State Dept.: Communist Party Is Only Legal Party in Cuba Staff | November 28, 2016 | 10:54am EST
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President Barack Obama and Cuban President Raul Castro at a joint press conference, March 21, 2016. (AP Photo/Ramon Espinosa)

( - While Secretary of State John Kerry sent “our condolences to the Cuban people’ on the death of Fidel Castro in a statement issued Saturday, the State Department’s latest report on human rights in Cuba said the Communist Party remains the only legal political party in Cuba and that the Cuban government suppresses basic political rights.

“We extend our condolences to the Cuban people today as they mourn the passing of Fidel Castro,” Kerry said in his statement.

The State Departments Country Report on Human Rights in Cuba for 2015, which Kerry released on April 13 of this year, called Cuba “an authoritarian state” led by Castro’s brother, where the Communist Party was the only legal party.

“Cuba is an authoritarian state led by Raul Castro, who is president of the Council of State and Council of Ministers, Communist Party (CP) first secretary, and commander in chief of security forces,” said the State Department’s report. “The constitution recognizes the CP as the only legal party and the leading force of society and of the state.”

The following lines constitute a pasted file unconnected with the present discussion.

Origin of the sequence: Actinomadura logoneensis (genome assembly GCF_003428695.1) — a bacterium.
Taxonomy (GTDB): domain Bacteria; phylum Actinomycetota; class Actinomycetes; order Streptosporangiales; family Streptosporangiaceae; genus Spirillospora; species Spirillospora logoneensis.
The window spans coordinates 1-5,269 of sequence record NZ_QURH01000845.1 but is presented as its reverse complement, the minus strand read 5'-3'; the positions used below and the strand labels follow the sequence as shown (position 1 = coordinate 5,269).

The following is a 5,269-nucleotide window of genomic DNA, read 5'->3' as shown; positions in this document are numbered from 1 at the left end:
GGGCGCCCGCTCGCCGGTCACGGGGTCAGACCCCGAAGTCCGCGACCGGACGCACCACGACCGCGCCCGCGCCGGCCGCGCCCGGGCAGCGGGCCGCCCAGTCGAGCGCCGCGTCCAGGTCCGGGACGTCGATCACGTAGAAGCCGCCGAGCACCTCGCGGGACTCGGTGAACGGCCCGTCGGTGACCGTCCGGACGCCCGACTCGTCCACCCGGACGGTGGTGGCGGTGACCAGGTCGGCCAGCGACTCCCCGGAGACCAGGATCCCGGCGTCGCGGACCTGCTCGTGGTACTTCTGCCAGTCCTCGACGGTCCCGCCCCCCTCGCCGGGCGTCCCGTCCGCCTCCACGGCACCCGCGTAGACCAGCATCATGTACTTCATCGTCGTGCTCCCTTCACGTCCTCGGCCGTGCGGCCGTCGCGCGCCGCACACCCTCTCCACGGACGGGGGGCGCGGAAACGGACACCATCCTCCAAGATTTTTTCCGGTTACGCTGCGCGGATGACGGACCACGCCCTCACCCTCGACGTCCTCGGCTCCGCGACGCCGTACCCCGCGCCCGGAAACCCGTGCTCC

The State Department said that the Communist government of Cuba engaged in “arbitrary arrests” of citizens to suppress freedom of expression and political activity and “routinely and systematically” monitored the private communication of citizens.

The report also said Cuban police conducted unwarranted searches in seizures in citizens’ homes.

“Arbitrary arrests and short-term detentions continued to be a common government method for controlling independent public expression and political activity,” said the report.

“The Ministry of Interior exercises control over police, internal security forces, and the prison system. The ministry’s National Revolutionary Police is the country’s primary law enforcement organization,” said the report. “Specialized units of the ministry’s state security branch are responsible for monitoring, infiltrating, and suppressing independent political activity. The police supported state security agents by carrying out house searches, arresting persons of interest to the ministry, and providing interrogation facilities.”

“[T]there were reports that the government routinely and systematically monitored correspondence and communications between citizens, tracked their movements, and entered homes without legal authority and with impunity,” said the State Department. “Police searched homes and seized personal goods without legally required documentation.”

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